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Preferential accumulation and export of high molecular weight FGF-2 by rat cardiac non-myocytes

Jon-Jon Santiago, Xin Ma, Leslie J. McNaughton, Barbara E. Nickel, Brian P. Bestvater, Liping Yu, Robert R. Fandrich, Thomas Netticadan, Elissavet Kardami
DOI: http://dx.doi.org/10.1093/cvr/cvq261 139-147 First published online: 9 August 2010


Aims Fibroblast growth factor-2 (FGF-2), implicated in paracrine induction of cardiac hypertrophy, is translated as high molecular weight (Hi-FGF-2) and low molecular weight (Lo-FGF-2) isoforms. Paracrine activities are assigned to Lo-FGF-2, whereas Hi-FGF-2 is presumed to have nuclear functions. In this work, we re-examined the latter presumption by asking whether: cardiac non-myocytes (CNMs) accumulate and export Hi-FGF-2 in response to pro-hypertrophic [angiotensin II (Ang II)] stimuli; an unconventional secretory pathway requiring activated caspase-1 affects Hi-FGF2 export; and secreted Hi-FGF-2 is pro-hypertrophic.

Methods and results Using neonatal rat heart-derived cultures and immunoblotting, we show that CNMs accumulated over 90% Hi-FGF-2, at levels at least five-fold higher than cardiomyocytes (CMs). Pro-hypertrophic agents (Ang II, endothelin-1, and isoproterenol) up-regulated CNM-associated Hi-FGF-2. The Ang II effect was mediated by Ang II receptor-1 but not Ang II receptor-2 as it was blocked by losartan but not PD123319. CNM-derived Hi-FGF-2 was detected in two extracellular pools: in conditioned medium from Ang II-stimulated CNMs and in association with the cell surface/matrix, eluted with a gentle 2 M NaCl wash of the cell monolayer. Conditioned medium from Ang II-treated CNMs increased neonatal CM size, an effect prevented by anti-FGF-2-neutralizing antibodies. The caspase-1 inhibitor YVAD prevented the Ang II-induced release of Hi-FGF-2 to both extracellular pools.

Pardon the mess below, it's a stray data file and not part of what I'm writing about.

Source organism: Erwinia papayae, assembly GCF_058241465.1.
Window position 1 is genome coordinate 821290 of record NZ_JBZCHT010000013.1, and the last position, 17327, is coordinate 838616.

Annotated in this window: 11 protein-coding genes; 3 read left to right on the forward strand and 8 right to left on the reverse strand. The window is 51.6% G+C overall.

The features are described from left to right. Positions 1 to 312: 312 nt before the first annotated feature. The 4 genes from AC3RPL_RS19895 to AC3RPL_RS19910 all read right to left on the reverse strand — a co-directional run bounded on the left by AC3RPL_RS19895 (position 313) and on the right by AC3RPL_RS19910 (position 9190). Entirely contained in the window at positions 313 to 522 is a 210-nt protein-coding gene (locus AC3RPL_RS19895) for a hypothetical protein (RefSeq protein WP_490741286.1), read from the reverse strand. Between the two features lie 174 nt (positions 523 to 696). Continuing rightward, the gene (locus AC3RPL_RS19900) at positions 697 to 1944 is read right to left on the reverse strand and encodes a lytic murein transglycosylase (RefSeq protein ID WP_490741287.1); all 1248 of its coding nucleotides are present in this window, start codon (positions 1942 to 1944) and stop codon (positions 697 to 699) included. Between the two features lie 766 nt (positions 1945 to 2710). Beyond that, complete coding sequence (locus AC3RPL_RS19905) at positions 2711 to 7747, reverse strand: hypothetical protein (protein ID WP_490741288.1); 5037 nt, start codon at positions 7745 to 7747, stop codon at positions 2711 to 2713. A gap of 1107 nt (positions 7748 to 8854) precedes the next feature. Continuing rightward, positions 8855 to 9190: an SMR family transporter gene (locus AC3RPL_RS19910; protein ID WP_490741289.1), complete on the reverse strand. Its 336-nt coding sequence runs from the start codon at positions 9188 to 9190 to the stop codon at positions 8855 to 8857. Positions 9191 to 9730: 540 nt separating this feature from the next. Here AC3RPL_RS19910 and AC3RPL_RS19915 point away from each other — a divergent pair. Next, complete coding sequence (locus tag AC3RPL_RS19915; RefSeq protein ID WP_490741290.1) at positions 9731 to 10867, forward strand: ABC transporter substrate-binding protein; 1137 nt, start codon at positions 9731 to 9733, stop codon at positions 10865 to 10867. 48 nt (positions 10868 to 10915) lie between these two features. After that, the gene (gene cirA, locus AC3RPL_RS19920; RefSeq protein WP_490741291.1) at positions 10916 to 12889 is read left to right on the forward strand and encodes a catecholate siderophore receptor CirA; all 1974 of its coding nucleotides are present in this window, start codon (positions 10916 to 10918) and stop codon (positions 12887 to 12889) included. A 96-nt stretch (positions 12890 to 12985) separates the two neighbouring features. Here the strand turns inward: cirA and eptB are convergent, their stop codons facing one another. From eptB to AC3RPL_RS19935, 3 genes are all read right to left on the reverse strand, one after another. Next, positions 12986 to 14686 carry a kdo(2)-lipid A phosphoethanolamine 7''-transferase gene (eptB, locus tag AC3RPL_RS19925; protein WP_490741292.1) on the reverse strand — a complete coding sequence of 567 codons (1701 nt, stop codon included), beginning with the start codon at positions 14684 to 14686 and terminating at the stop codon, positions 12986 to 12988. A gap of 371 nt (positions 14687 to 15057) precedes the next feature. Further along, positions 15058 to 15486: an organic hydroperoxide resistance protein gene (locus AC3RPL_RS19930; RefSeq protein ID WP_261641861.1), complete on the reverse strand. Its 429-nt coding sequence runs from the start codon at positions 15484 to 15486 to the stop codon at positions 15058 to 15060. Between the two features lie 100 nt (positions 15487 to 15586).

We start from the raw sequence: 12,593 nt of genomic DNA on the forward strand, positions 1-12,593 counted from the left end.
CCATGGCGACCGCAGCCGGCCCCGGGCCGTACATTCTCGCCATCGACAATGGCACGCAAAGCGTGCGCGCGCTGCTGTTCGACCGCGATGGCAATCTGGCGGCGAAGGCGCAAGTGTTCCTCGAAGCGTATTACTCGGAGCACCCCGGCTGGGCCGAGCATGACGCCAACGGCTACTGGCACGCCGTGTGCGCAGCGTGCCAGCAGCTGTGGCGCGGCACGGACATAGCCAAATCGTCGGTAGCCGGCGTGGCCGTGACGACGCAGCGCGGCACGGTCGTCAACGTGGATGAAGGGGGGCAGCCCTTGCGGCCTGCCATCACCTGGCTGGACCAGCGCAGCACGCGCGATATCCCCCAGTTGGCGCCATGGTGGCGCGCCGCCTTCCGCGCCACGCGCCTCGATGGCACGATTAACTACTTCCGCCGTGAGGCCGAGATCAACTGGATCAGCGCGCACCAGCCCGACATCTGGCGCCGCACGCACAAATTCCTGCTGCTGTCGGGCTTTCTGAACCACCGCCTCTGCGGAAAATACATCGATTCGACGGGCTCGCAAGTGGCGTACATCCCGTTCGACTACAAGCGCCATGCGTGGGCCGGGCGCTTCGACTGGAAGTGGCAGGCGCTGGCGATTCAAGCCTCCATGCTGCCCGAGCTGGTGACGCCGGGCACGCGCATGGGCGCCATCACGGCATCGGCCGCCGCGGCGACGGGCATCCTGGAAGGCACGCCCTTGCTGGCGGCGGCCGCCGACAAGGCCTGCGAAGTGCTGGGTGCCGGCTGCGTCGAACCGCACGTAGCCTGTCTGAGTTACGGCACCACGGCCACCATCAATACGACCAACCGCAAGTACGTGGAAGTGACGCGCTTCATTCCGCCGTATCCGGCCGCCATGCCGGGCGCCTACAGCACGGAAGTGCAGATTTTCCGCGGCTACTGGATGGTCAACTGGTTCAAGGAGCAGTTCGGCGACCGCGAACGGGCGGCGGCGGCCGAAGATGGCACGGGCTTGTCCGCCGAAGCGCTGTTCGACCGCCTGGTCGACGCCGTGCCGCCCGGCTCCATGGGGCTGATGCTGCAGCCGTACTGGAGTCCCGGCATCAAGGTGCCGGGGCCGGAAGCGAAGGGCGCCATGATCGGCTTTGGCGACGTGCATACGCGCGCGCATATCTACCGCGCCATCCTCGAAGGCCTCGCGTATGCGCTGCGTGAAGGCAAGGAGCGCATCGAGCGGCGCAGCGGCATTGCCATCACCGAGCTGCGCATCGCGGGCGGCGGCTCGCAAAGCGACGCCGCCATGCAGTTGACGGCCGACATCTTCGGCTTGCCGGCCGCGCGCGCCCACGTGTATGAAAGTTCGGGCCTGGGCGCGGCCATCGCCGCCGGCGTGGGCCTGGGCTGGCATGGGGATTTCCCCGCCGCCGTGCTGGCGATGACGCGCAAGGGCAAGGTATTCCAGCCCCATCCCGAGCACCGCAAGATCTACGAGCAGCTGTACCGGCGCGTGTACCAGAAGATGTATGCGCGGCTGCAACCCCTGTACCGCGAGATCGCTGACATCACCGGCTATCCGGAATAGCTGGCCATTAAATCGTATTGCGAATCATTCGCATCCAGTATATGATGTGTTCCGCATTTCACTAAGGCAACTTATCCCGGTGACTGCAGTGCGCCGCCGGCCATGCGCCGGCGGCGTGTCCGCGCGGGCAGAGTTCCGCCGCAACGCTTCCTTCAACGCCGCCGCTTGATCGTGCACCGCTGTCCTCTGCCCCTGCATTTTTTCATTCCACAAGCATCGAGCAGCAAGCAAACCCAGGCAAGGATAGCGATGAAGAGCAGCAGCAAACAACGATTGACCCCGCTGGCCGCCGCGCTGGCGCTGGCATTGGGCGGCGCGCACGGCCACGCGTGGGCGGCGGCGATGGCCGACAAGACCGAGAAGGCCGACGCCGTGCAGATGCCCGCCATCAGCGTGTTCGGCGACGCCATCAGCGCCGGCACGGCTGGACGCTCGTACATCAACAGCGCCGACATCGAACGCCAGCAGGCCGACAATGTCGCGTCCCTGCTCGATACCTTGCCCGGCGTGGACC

Conclusion CNMs are major producers of Hi-FGF-2, up-regulated by hypertrophic stimuli and exported to the extracellular environment by a mechanism requiring caspase-1 activity, suggesting a link to the innate immune response. Hi-FGF-2 is likely to promote paracrine induction of myocyte hypertrophy in vivo.

  • High molecular weight FGF-2 secretion
  • Cardiac non-myocytes
  • Angiotensin II
  • Caspase-1
  • Hypertrophy

1. Introduction

Pathological myocardial growth (cardiac hypertrophy) is associated with several cardiac diseases and is a risk factor for the development of heart failure.1 Understanding cell and molecular mechanisms of cardiomyocyte (CM) hypertrophy therefore can provide strategies for preventing or delaying its development and thus improve cardiac outcome. In this context, cardiac non-myocytes (CNMs), such as fibroblasts and in particular ‘activated’ fibroblasts (myofibroblasts), a major cardiac cell population, are believed to play a major role in the induction of hypertrophy and overall cardiac remodelling.2,3 CNMs respond to pro-hypertrophic stimuli such as angiotensin II (Ang II) and isoproterenol by synthesizing and secreting bioactive molecules including fibroblast growth factor-2 (FGF-2), which can then induce CM hypertrophy in a paracrine fashion.3,4

FGF-2 is a multifunctional protein, translated from the same mRNA as high molecular weight (>20 kDa; Hi-FGF-2) or low molecular weight (18 kDa; Lo-FGF-2) isoforms. Expression of FGF-2 isoforms varies accordingly to the cell type, tissue type, and developmental stage.5 There is some evidence that stress stimuli (oxidative stress and heat shock) promote preferential translation of the Hi-FGF-2 isoforms.6 Hi-FGF-2 is believed to localize preferentially to the cell nucleus and exert exclusively intracrine activities.5,7 As a consequence, the auto- or paracrine FGF-2 activities are presumed to represent the action of Lo-FGF-2,7 with a few exceptions.8